This Thirsty Thursday is dedicated to drip coffee, simply because for the first time in weeks I woke up in time to grab some this morning before my dad left for work (my parents leave for work when it’s still dark out, year round). Being able to make my own coffee was a perk of living alone. I lived for my coffee-making routine during the times when I lived alone. Now I drink what my parents drink, but it’s free, so N.B.D.
Let’s return to why I was awake. I have been restless and swimming in my own thoughts last night after reading the one-sentence decision from the Supreme Court to deny the request for a stay of execution for Troy Davis, who died at 11:08 PM EST. Reading about his last words and the MacPhail family’s reaction as he was executed (they smiled) was heart-wrenching. The words “pure evil” have always come to mind whenever I hear a statement from one of the members of that family. After all that’s happened, I feel we owe it to Davis to continue to pursue REAL justice in this country and fight against the proliferation of the death penalty. (Did you know capital punishment is legal in California?)
So I didn’t sleep well last night. This morning I thought about how lucky I am to be alive, warm and comfortable in my own bedroom. My current worries include: how soon I’m going to get my Kindle back from my grandma so I can finish reading my library book* that’s due in 13 days, staying within a $200 budget for the crafting class I’m teaching at the Tustin Library in a month, finding a job, and whether or not to walk home from a friend/neighbor’s house late tomorrow night in the dark because a) I’ll probably be drinking and b) we live too close together to justify driving.
Actually, the last one is a legitimate concern for my own safety for valid reasons. But that’s another day. Overall, I’m very fortunate.
*After Dark by Haruki Murakami
On September 21, 2011, Troy Davis is scheduled to die, even though much doubt remains about whether he killed a Savannah, Georgia police officer in 1989.
Image via the Atlanta Post
I am staunchly opposed to the death penalty. For one thing, two wrongs make one more wrong than is necessary. It is stooping to their level in a barbaric manner. Secondly, the risk of innocent people falling through the cracks is too great. That is a mistake I’d wish on nobody.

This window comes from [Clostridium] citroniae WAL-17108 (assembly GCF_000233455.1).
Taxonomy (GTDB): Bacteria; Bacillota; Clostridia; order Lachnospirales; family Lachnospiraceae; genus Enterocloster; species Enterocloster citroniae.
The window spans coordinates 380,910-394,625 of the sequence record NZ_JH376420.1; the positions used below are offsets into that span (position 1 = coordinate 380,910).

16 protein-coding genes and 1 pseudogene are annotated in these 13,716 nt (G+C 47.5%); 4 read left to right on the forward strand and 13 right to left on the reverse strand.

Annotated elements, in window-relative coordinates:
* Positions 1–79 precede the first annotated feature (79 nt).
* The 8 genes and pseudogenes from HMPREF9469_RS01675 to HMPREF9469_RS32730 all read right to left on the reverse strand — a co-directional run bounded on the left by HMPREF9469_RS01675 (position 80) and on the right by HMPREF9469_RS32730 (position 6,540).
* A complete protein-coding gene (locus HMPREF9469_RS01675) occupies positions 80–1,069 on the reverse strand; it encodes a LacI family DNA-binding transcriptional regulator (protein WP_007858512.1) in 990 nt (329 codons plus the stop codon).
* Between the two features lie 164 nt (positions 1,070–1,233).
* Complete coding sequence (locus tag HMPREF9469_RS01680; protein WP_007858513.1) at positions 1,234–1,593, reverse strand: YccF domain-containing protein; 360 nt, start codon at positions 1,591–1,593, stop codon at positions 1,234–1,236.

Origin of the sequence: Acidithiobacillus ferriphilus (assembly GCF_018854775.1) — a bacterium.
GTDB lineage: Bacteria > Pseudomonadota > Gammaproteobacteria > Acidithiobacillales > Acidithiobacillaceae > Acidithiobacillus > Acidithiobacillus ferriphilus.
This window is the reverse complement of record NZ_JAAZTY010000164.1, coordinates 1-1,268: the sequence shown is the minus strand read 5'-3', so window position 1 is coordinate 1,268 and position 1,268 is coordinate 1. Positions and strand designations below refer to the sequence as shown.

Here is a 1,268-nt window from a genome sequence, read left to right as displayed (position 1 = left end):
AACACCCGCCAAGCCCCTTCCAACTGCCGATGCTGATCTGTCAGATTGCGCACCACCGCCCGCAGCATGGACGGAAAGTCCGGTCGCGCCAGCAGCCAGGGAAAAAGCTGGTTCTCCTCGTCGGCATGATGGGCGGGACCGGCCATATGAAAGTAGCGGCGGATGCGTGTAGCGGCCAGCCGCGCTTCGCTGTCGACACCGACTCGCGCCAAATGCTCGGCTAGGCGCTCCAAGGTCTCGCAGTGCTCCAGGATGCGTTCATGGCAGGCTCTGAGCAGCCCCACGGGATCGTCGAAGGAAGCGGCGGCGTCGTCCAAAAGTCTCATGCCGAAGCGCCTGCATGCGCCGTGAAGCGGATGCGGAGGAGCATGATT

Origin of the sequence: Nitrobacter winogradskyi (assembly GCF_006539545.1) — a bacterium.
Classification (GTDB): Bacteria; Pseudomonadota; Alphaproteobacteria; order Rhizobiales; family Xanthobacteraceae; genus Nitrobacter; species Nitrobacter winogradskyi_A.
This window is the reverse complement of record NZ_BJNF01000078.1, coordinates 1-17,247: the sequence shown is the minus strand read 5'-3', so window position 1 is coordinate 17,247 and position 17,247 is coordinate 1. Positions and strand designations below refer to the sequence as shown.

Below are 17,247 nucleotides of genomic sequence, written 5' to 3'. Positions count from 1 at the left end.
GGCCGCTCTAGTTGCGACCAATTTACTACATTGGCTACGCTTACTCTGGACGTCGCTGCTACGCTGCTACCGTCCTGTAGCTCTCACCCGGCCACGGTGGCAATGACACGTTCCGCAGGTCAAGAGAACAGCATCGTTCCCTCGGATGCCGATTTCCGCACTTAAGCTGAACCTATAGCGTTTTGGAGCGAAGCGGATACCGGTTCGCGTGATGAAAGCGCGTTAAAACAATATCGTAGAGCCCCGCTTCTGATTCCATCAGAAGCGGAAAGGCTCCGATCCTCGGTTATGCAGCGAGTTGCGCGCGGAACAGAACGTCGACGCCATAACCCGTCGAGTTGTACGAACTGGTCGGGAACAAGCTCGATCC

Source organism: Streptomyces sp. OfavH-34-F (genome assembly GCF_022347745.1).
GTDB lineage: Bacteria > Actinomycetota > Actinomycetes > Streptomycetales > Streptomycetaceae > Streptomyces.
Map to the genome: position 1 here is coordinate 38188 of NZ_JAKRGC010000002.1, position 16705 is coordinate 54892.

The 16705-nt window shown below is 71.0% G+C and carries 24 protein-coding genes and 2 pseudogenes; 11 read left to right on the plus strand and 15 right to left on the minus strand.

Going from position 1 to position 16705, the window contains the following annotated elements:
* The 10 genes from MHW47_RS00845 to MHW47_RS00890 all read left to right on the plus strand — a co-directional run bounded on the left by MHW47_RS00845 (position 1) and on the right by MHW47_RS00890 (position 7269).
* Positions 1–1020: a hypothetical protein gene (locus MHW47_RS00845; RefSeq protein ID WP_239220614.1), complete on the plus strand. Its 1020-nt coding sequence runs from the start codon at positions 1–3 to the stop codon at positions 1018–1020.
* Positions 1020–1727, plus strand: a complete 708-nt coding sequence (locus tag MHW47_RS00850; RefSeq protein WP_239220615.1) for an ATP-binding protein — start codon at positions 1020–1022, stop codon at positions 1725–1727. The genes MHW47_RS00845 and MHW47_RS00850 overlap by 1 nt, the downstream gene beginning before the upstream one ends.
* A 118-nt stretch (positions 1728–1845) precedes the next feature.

Davis’ final clemency hearing is scheduled for September 16 (my stomach is already churning). In the meantime, you can sign a petition here.
I was a freshman at Foothill High School in Tustin, California. During the exact moments it was happening, I was getting ready for my second day of school. I wasn’t watching TV or listening to the news at all. Neither was my mom, whose morning routine consisted of an hour of stressful running around and grabbing things while trying to apply her mascara. When I found out about what happened, I was walking into my painting class. My teacher was Mr. Gillette. Both of the ancient TVs were on with their usual terrible picture quality, but instead of showing the daily announcements, they were on a news channel showing footage of the towers falling.
“What’s going on?” I asked a junior named Erica who had been friendly to me on my first day even though I was wearing a heinously dorky outfit (which was kind of awesome in retrospect). “The World Trade Center just fell,” she said, kind of nonchalantly. I don’t think she meant to sound so nonchalant. Amid the din of the classroom and the chaos of what had just happened I think we were all having a hard time piecing it all together. “What do you mean, ‘fell?'” I asked. “I don’t know,” she replied, kind of nervously. Mr. Gillette looked kind of angry, or so I thought at the time. On the first day of school, I accidentally walked in on one of his classes because I had my schedule confused and he kind of grumped out at me. OK, I thought. Keep your head down. And I did until I got home later that day and watched the news. In those hours between, I faintly remember thinking the city was demolishing the building systematically (for construction purposes). None of my teachers mentioned it, probably with the intent to stay on track and remain in control. I didn’t really have friends to talk to about it at that point, having come from a tiny private school and probably also because of my proclivity for wearing overalls with holes in the knees. I was isolated. This was before the time of smart phones. Even flip phones.